BOSTON — Republican gubernatorial candidate Charlie Baker has made it clear he’s backing a new bill — crafted after the U.S. Supreme Court struck down the state’s buffer zone law — that seeks to strengthen safety measures at Massachusetts abortion clinics.
“I have always supported women’s right to safe, unimpeded access to healthcare services which is why I supported the state’s buffer zone law,” Baker said in a statement Tuesday afternoon. “I urge legislators to act swiftly on this important legislation to protect women’s rights and personal safety in a manner that honors the first amendment and withstands judicial scrutiny.”
The Supreme Court ruled unanimously last month that the state’s 35-foot buffer zone around clinics violated the free speech rights of anti-abortion advocates.
The new bill, filed Monday, would allow police to disperse people substantially impeding access to abortion clinics, among other measures.
The legislation has the backing of the state’s leading Democrats, including Gov. Deval Patrick and Attorney General Martha Coakley, who’s also a gubernatorial candidate.
According to The Associated Press, Coakley called the bill “the best solution to protect those patients and employees,” considering the Supreme Court’s decision.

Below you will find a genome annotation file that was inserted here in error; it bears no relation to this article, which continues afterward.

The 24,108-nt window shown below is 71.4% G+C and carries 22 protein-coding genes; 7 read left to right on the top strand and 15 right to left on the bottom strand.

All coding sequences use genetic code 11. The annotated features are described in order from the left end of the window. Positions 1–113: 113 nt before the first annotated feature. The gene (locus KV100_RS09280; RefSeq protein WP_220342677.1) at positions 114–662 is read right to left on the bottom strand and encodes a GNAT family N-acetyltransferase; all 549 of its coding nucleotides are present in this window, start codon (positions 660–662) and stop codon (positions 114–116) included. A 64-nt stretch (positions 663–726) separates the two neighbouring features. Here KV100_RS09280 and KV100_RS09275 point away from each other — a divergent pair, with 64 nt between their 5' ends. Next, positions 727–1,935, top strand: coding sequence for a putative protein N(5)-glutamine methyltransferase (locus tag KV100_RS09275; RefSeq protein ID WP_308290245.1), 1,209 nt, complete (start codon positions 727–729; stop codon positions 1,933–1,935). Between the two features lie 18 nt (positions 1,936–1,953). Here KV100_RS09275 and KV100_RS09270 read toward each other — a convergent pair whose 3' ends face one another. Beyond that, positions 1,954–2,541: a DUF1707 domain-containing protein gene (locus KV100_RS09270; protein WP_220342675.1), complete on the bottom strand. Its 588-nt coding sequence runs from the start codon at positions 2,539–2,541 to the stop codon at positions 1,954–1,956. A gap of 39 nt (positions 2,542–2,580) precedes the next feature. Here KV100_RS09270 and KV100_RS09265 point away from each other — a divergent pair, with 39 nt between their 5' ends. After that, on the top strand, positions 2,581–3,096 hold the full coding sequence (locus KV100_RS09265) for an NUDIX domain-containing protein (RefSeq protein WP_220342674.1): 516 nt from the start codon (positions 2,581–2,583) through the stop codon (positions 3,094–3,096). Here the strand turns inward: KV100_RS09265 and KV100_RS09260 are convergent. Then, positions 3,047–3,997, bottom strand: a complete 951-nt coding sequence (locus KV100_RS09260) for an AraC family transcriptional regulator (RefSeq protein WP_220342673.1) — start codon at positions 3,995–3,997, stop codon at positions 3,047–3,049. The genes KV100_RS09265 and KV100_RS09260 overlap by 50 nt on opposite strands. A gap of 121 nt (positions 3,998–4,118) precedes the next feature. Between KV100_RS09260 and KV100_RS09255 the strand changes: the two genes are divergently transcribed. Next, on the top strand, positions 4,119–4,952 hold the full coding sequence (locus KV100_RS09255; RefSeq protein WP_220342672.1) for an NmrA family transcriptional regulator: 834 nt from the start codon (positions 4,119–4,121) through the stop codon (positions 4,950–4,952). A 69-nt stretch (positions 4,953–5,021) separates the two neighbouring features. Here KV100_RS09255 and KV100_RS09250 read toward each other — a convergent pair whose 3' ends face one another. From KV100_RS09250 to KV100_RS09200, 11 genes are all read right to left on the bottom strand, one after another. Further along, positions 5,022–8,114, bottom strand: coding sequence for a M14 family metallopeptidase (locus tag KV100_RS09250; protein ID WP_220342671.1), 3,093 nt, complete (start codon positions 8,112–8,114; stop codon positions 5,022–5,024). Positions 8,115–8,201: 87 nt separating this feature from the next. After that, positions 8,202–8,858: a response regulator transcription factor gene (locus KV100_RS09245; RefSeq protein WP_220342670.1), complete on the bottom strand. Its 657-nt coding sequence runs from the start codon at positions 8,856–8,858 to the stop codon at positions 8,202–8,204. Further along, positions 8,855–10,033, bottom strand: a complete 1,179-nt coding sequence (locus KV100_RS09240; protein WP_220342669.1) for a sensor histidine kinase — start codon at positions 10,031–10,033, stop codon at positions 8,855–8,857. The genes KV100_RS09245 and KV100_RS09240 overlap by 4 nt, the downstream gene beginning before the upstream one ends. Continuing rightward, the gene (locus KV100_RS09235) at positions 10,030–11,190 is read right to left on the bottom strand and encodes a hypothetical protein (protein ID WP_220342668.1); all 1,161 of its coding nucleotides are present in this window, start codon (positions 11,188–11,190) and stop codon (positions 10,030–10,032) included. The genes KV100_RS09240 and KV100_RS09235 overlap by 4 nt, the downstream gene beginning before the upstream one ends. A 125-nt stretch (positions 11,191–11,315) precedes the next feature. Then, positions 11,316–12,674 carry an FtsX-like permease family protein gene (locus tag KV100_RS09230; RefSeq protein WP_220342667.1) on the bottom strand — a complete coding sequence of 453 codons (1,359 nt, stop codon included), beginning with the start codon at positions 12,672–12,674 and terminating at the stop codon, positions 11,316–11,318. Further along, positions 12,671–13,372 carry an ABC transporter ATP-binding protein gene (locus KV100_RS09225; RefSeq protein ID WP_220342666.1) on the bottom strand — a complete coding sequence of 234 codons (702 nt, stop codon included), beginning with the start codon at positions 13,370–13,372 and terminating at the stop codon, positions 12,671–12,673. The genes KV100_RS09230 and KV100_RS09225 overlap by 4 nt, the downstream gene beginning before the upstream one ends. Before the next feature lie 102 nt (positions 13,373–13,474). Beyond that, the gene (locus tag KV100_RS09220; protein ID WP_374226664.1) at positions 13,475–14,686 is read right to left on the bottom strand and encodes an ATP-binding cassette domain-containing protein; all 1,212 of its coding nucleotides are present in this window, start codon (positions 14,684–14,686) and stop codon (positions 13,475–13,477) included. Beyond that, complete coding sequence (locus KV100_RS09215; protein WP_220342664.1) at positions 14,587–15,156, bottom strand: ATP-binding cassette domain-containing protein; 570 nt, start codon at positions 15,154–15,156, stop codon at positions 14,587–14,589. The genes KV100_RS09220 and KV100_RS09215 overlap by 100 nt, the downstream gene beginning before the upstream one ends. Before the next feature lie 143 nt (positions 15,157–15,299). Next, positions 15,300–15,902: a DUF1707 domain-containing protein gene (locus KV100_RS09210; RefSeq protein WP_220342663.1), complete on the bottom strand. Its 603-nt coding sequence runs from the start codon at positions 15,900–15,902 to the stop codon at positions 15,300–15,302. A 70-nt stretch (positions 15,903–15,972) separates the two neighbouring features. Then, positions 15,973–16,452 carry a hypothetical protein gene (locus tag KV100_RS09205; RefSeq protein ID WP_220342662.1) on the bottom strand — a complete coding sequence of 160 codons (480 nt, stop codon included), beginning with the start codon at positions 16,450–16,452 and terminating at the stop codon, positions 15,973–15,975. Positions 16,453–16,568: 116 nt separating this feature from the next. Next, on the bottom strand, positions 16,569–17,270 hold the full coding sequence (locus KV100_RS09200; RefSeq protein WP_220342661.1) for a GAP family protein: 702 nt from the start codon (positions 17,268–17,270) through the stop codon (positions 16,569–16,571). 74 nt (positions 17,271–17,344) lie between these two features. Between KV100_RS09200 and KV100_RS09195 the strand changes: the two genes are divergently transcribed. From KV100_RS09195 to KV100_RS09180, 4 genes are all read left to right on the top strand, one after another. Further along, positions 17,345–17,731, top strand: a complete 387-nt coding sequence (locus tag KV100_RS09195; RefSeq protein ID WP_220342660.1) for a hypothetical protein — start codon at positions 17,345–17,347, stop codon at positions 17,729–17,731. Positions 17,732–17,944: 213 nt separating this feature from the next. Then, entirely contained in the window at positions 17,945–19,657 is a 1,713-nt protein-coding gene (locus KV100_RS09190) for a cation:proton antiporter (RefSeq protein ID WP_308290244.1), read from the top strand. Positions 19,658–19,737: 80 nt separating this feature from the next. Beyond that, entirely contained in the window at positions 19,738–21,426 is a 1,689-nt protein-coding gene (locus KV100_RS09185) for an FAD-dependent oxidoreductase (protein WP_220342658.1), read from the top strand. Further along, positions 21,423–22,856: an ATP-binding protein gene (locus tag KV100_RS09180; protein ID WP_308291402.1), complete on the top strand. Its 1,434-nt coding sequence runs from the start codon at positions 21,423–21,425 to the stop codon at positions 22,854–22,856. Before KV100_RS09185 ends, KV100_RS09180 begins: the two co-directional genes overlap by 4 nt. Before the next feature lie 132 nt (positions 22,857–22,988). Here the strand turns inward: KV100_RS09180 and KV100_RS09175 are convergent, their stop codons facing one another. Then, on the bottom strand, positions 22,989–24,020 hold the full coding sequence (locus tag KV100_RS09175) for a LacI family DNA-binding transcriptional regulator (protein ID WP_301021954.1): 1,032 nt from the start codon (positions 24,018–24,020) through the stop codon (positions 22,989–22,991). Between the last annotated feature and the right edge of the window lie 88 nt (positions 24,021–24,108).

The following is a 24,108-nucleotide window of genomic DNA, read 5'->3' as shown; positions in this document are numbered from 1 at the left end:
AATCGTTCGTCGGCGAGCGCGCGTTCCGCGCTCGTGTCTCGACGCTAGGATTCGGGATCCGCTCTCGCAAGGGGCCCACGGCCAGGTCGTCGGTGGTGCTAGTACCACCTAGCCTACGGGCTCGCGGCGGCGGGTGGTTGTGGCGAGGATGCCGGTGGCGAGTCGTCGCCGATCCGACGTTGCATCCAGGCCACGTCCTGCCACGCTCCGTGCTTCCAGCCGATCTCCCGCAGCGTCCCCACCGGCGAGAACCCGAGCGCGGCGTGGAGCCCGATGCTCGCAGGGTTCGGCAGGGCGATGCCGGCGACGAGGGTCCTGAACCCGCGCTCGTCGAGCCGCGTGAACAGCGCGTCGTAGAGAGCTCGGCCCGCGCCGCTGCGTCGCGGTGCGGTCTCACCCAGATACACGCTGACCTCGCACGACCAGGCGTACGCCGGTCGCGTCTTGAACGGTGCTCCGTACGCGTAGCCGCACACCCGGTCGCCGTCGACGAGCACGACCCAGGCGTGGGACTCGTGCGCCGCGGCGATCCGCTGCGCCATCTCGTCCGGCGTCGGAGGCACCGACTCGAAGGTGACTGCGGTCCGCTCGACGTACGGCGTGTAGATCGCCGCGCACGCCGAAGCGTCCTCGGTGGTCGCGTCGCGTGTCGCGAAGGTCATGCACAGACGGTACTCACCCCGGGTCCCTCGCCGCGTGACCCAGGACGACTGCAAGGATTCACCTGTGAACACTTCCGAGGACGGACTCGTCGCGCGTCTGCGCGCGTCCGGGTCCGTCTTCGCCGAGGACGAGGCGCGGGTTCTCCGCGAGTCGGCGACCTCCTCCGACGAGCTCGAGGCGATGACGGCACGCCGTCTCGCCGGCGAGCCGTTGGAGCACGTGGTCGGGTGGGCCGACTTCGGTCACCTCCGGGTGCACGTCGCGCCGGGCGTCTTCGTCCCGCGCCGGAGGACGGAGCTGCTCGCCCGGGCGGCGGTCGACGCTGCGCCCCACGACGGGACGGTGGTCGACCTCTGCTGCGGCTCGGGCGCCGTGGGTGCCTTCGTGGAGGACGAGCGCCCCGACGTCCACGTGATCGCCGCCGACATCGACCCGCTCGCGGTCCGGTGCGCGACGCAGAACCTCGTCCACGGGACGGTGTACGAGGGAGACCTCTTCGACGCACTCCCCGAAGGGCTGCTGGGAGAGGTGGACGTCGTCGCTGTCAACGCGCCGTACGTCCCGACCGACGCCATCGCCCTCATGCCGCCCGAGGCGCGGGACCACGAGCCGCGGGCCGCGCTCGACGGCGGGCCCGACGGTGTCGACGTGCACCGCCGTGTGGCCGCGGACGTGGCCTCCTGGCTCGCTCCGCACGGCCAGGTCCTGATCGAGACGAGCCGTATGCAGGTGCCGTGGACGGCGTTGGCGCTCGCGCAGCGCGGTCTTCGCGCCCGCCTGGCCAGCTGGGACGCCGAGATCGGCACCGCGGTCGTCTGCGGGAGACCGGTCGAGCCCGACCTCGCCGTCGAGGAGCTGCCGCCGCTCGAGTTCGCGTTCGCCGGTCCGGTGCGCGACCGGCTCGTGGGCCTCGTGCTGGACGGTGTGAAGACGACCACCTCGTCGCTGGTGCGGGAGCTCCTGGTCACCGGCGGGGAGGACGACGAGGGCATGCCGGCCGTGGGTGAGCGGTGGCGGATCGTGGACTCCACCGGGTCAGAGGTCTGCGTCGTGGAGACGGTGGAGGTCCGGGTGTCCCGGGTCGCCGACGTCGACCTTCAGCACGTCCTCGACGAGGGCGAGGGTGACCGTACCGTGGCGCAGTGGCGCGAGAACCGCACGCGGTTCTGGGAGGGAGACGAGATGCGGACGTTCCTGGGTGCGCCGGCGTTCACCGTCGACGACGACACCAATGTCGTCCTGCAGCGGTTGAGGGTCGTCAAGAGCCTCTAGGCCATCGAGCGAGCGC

The group Massachusetts Citizens for Life, which opposes the legislation, offered a new statement Tuesday. It read, in part: “In spite of allegations by abortion businesses and certain politicians, there is no evidence of any misbehavior by pro-lifers at abortion facilities.”
Baker’s support for the new abortion clinic bill comes after he backed away from a comment he made on a separate Supreme Court ruling, on insurance coverage for contraceptives.
Baker had initially said the so-called Hobby Lobby decision “doesn’t matter.” Democrats then harshly criticized the GOP gubernatorial front-runner.
As The Boston Globe reported:
In a statement, Baker said he was “deeply concerned” that when he said … that his personal view of the ruling “doesn’t matter,” he may have led voters to believe that he does not support women’s access to birth control coverage. And he said he misspoke when he said the ruling would not affect women in Massachusetts.
Leading lawmakers are planning to pass the new abortion clinic bill before the legislative session ends on July 31.